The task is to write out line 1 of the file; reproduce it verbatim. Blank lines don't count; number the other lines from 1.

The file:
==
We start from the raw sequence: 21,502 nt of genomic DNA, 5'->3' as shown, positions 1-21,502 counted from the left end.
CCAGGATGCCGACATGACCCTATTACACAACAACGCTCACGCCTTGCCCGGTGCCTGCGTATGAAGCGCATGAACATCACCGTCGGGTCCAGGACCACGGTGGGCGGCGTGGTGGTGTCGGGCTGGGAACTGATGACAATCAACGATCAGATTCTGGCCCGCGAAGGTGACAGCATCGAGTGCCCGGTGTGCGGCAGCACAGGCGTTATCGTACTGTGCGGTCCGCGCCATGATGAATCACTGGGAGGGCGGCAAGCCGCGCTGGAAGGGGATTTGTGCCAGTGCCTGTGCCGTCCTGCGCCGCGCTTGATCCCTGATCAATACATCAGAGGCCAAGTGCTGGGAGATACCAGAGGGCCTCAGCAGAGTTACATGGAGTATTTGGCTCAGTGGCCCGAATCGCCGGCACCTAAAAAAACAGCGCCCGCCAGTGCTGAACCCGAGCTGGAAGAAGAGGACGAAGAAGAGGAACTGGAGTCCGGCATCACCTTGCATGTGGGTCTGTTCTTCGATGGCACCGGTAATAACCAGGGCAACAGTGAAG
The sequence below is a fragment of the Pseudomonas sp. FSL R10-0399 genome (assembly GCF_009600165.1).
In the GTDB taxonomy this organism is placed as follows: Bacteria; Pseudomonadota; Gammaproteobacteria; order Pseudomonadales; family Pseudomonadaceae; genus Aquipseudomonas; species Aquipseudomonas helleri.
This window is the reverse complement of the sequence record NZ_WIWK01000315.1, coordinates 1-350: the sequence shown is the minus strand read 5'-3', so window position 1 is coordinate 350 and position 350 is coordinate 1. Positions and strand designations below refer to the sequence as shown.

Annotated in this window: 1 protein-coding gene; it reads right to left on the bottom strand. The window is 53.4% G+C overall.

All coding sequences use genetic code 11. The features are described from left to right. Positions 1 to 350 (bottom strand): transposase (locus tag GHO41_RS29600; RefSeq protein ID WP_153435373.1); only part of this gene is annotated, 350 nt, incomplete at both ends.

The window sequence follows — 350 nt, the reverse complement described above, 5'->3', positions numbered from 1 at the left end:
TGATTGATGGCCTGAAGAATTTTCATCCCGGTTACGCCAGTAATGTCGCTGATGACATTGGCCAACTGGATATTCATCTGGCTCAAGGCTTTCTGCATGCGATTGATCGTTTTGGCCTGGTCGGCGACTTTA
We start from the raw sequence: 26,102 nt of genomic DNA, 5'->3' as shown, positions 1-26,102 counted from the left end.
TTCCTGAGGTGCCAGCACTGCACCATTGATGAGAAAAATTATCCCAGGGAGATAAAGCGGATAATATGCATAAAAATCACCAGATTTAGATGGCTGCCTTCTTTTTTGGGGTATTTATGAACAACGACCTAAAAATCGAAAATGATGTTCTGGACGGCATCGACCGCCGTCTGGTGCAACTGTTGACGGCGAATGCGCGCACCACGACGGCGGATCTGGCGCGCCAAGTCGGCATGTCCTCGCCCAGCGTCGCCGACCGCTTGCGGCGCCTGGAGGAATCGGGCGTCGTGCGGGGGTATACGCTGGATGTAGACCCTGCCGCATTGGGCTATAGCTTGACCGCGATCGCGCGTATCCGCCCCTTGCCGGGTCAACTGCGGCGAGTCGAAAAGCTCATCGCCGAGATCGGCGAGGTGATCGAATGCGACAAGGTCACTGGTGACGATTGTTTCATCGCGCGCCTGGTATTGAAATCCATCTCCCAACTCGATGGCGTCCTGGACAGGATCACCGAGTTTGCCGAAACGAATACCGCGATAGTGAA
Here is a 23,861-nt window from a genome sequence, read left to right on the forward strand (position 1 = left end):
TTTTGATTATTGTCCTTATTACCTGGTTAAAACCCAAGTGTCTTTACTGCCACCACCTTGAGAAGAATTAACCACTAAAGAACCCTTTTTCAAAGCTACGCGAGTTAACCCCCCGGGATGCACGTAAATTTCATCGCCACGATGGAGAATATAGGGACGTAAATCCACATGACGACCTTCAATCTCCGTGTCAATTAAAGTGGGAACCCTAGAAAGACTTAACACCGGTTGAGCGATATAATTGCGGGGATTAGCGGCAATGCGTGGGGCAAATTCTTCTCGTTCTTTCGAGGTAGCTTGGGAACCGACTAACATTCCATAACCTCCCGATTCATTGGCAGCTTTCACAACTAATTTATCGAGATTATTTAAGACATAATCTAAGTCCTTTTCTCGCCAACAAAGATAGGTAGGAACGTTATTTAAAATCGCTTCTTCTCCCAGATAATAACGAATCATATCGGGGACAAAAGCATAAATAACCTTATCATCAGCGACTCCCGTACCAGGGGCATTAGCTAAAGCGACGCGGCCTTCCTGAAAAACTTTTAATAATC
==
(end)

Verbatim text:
We start from the raw sequence: 21,502 nt of genomic DNA, 5'->3' as shown, positions 1-21,502 counted from the left end.